In 1849, when she was 27-years old, her owner was going to sell her and her brothers to pay off his debts, as he had done with her older sisters. That would put them into the Deep South, farther from freedom and likely to experience worse abuse. She began praying for her master every day. “Oh, dear Lord, change that man’s heart and make him a Christian.” But “All the time he was bringing people to look at me and trying to sell me. I changed my prayer… I began to pray, ‘Oh Lord, if you ain’t never going to change that man’s heart, kill him, Lord, and take him out of the way so he won’t do no more mischief.’”

Shortly after that, he died and Harriet was filled with remorse. “Oh, I would give the world full of silver and gold if I had it to bring that poor soul back; I would give everything! But he was gone, I couldn’t pray for him no more.”

Later that year, she heard the Lord’s voice urging her to flee to the North. “God’s time is always near,” she said. “He set the North Star in the heavens; He gave me the strength in my limbs; He meant I should be free.” She added, “I would fight for my liberty so long as my strength lasted, and if the time came for me to go, the Lord would let them take me.” So she prayed for God to make her strong, “I’m going to hold steady on to you [Lord], and I know you will see me through.” 

She traveled by night and hid by day. As she left, she whispered with a smile, “Farewell, ole Maser, don’t think hard of me, I’m going on to Canada, where all the slaves are free.” Her first stop was at a nearby community of Quaker Christians. Many Quakers, along with abolitionists and freed slaves, were part of the Underground Railroad that helped slaves to freedom. She traveled 90 miles on foot, which took her about one week.

When Tubman finally crossed the Mason-Dixon Line into Pennsylvania’s free soil, she says, “I looked at my hands to see if I was the same person. There was such a glory over everything; the sun came like gold through the trees, and over the fields, and I felt like I was in Heaven.”

“I had crossed the line of which I had so long been dreaming. I was free; but there was no one to welcome me to the land of freedom, I was a stranger in a strange land, and my home after all was down in the old cabin quarter, with the old folks, and my brothers and sisters. But to this solemn resolution, I came; I was free, and they should be free also; I would make a home for them in the North, and the Lord helping me, I would bring them all there. Oh, how I prayed then, lying all alone on the cold damp ground; ‘Oh, dear Lord’, I said. ‘I haven’t got no friend but you. Come to my help Lord, for I’m in trouble!’”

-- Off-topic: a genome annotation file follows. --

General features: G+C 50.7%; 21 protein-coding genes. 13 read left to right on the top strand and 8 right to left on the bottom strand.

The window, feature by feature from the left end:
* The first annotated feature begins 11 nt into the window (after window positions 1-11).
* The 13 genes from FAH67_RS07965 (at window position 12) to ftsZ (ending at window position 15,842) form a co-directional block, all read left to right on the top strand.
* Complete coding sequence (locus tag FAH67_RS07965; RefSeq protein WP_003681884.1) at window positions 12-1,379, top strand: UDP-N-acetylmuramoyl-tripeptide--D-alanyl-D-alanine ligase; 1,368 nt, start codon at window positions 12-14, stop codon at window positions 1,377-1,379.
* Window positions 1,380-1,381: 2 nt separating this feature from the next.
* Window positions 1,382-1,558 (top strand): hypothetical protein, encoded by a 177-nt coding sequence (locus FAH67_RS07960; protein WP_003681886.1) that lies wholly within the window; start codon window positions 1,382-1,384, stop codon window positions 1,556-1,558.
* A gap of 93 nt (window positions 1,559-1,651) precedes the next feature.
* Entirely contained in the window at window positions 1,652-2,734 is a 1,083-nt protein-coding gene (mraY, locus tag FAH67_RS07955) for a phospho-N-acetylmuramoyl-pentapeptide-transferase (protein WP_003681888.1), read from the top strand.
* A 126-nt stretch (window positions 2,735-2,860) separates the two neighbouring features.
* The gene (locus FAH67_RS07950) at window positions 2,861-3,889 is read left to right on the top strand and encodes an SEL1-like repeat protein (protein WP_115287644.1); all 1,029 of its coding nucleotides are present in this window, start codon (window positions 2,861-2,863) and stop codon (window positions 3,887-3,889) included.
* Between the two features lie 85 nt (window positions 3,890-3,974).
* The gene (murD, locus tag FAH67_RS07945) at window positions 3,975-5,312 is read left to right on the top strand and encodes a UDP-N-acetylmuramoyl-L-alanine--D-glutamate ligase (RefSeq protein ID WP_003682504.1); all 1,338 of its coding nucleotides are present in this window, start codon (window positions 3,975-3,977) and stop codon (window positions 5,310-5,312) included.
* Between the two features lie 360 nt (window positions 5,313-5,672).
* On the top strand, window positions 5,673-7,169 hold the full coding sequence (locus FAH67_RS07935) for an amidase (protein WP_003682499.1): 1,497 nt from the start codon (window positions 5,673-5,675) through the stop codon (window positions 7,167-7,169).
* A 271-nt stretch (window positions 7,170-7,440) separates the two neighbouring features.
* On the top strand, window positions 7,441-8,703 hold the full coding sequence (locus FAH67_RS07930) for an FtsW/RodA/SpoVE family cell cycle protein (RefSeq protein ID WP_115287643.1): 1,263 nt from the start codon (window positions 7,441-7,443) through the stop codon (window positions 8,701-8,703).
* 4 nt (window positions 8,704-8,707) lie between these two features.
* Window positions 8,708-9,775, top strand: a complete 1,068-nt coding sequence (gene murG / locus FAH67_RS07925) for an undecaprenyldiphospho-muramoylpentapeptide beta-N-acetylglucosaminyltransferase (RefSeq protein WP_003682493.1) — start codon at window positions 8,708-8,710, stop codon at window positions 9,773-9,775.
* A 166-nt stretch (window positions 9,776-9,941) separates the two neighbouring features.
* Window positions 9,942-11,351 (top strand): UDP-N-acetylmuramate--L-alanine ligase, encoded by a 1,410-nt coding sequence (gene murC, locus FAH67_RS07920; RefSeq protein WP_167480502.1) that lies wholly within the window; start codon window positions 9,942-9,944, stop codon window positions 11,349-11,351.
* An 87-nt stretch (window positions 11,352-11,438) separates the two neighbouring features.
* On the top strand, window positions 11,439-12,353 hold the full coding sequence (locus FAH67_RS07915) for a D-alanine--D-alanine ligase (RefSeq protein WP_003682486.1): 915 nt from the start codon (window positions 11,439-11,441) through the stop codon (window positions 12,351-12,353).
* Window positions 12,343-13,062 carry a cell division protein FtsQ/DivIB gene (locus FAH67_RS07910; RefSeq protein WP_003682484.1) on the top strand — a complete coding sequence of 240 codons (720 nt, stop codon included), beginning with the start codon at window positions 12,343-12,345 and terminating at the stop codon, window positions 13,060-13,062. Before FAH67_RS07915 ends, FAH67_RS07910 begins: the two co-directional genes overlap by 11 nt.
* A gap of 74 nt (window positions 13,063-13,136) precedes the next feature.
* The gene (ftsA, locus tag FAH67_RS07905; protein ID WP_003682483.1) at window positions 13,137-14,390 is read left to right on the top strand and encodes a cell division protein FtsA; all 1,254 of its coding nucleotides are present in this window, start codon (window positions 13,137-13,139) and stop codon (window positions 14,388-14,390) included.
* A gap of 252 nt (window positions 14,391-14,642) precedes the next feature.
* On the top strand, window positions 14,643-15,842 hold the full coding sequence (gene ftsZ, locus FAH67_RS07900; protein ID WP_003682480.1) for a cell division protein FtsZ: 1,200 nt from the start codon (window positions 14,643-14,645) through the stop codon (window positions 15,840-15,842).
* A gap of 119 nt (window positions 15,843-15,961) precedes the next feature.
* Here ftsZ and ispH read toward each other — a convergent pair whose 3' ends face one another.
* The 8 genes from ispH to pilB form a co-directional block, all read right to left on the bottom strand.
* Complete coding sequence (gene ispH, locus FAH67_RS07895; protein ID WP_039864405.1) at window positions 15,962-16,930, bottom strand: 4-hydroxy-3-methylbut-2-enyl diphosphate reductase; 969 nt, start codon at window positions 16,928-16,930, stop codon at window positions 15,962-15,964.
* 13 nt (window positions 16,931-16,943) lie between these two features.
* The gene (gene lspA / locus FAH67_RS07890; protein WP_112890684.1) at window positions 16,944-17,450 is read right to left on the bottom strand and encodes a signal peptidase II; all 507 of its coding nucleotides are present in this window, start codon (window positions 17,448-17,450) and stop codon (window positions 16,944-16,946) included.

The Lord did help her. In Philadelphia, she made friends with abolitionists, found odd jobs, and saved some money. Then she started working with the Underground Railroad to bring her family members, friends, and many other slaves to freedom in the North. On every trip South, she risked her life and had to elude dangers. There was a $300 reward for anyone who captured her to return her to her master. (That’s over $10,000 today.) Worse, when she returned to her husband she was devastated to discover that after she escaped he married a free woman. 

Over a period of eleven years, she made about 13 rescue missions and personally freed over 70 slaves. She assisted and directed many other slaves to freedom. During the Civil War in 1863, she served the Union army as a cook, nurse, and armed scout. She became the first woman to lead an armed expedition in a battle that freed 700 slaves. 

She kept risking her life to help more slaves to know sweet freedom and dignity. Many times she barely escaped grave danger. Harriet relied on God to speak to her and to protect her as she lay in swamps, buried herself in potato fields, and crossed a high and rushing river. She also carried a gun to ward off slave catchers and dogs. She even threatened to shoot any escaping slave who wanted to turn back. Would she have shot anyone? “Yes,” she insisted, “if he was weak enough to give out, he’d be weak enough to betray us all and all who had helped us, and do you think I’d let so many die just for one coward man?”

Her biographer Sarah Bradford wrote, “Sudden deliverance never seemed to strike her as at all mysterious. Her prayer was the prayer of faith and she expected an answer… When surprise was expressed at her courage and daring, or at her unexpected deliverance, she would always reply, ‘Don’t, I tell you, Missus. It wasn’t me. It was the Lord!’” She’d simply pray to God, “I trust to you. I don’t know where to go or what to do, but I expect you to lead me,’ and he always did.”

Tubman was proud to say, “On my underground railroad, I never run my train off the track and I never lose a passenger.” 

Sources

Sarah Bradford, Wikipedia, Wikiquote, Harriet Tubman Historical Society, GodReports.com